Winders may be used in combination with straight stairs to turn the direction of the stairs. This allows for a large number of permutations.

Alternating tread stairs

An alternating tread stair (center) between a half-width stair (left) and full-width stair (right), built with Duplo blocks.
An alternating tread stair climbing the steep slope of a pinnacle in Pinnacles National Park, California, United States.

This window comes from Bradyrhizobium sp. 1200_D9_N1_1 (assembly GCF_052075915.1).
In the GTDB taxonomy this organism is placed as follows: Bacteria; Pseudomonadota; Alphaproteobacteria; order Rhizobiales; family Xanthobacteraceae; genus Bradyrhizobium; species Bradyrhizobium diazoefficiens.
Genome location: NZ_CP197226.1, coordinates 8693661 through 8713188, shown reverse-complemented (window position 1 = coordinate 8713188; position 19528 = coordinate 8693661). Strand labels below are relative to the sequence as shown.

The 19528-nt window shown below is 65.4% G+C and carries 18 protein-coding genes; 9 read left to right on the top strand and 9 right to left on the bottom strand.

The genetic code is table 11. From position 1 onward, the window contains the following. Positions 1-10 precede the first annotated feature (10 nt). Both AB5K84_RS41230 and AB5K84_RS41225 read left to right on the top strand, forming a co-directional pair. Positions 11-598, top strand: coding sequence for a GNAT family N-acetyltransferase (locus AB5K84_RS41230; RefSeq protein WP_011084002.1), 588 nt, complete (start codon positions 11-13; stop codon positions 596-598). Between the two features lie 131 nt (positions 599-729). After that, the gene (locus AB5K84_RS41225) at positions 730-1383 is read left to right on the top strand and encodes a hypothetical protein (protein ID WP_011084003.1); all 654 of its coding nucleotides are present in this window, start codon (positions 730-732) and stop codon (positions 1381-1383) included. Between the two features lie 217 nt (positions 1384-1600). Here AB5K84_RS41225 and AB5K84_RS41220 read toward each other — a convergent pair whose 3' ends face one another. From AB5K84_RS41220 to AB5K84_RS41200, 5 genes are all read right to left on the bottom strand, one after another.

Where there is insufficient space for the full run length of normal stairs, alternating tread stairs may be used. Alternating tread stairs allow for safe forward-facing descent of very steep stairs. The treads are designed such that they alternate between treads for each foot: one step is wide on the left side; the next step is wide on the right side. There is insufficient space on the narrow portion of the step for the other foot to stand, hence the person must always use the correct foot on the correct step. The slope of alternating tread stairs can be as high as 65 degrees as opposed to standard stairs which are almost always less than 45 degrees. The advantage of alternating tread stairs is that people can descend face forward. The only other alternative in such short spaces would be a ladder which requires backward-facing descent. Alternating tread stairs may not be safe for small children, the elderly or the physically challenged. Building codes typically classify them as ladders and will only allow them where ladders are allowed, usually basement or attic utility or storage areas not frequently accessed.